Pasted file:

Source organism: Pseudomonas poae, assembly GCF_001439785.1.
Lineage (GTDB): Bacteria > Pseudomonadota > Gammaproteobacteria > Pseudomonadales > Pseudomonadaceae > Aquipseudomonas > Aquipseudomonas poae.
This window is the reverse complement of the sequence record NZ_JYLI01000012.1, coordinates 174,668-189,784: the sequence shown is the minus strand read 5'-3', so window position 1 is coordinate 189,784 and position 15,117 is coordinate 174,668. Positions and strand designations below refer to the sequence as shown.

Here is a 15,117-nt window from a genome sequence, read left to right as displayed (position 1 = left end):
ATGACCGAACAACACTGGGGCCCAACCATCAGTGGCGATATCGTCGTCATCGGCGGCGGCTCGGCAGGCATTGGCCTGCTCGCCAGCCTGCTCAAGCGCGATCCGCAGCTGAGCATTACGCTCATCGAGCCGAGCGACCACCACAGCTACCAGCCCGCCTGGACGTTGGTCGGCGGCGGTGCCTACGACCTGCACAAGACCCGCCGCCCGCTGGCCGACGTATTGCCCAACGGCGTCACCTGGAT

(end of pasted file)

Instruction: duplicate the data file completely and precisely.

Source organism: Pseudomonas poae, assembly GCF_001439785.1.
Lineage (GTDB): Bacteria > Pseudomonadota > Gammaproteobacteria > Pseudomonadales > Pseudomonadaceae > Aquipseudomonas > Aquipseudomonas poae.
This window is the reverse complement of the sequence record NZ_JYLI01000012.1, coordinates 174,668-189,784: the sequence shown is the minus strand read 5'-3', so window position 1 is coordinate 189,784 and position 15,117 is coordinate 174,668. Positions and strand designations below refer to the sequence as shown.

Here is a 15,117-nt window from a genome sequence, read left to right as displayed (position 1 = left end):
ATGACCGAACAACACTGGGGCCCAACCATCAGTGGCGATATCGTCGTCATCGGCGGCGGCTCGGCAGGCATTGGCCTGCTCGCCAGCCTGCTCAAGCGCGATCCGCAGCTGAGCATTACGCTCATCGAGCCGAGCGACCACCACAGCTACCAGCCCGCCTGGACGTTGGTCGGCGGCGGTGCCTACGACCTGCACAAGACCCGCCGCCCGCTGGCCGACGTATTGCCCAACGGCGTCACCTGGAT